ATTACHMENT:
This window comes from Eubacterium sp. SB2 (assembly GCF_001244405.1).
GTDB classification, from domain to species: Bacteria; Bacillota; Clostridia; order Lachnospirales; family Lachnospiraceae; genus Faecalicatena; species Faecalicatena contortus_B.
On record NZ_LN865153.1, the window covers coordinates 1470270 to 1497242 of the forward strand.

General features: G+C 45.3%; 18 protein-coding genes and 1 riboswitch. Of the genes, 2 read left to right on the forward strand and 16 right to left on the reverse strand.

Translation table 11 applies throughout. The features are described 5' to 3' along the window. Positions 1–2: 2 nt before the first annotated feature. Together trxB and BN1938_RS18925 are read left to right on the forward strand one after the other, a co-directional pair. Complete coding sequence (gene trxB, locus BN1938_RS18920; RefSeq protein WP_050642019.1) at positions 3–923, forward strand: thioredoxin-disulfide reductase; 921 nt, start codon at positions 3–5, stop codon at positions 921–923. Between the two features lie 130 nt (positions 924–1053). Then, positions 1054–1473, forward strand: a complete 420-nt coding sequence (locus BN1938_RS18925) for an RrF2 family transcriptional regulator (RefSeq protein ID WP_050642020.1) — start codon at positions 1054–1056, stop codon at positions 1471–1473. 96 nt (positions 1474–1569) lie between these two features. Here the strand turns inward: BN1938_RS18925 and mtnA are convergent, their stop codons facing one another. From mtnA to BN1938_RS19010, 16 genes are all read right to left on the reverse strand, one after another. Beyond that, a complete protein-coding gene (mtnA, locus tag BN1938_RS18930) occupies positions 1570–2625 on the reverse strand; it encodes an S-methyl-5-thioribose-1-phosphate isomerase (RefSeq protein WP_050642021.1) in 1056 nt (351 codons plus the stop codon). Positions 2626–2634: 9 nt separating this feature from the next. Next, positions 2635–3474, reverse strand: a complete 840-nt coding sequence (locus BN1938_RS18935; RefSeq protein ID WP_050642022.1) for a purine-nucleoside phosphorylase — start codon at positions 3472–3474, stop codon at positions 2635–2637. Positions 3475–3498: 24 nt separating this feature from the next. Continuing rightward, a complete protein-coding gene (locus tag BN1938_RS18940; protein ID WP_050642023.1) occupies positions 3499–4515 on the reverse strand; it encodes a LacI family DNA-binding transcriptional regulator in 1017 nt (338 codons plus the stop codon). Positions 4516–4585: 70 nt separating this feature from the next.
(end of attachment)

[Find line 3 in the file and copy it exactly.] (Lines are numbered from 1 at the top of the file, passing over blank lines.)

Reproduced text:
On record NZ_LN865153.1, the window covers coordinates 1470270 to 1497242 of the forward strand.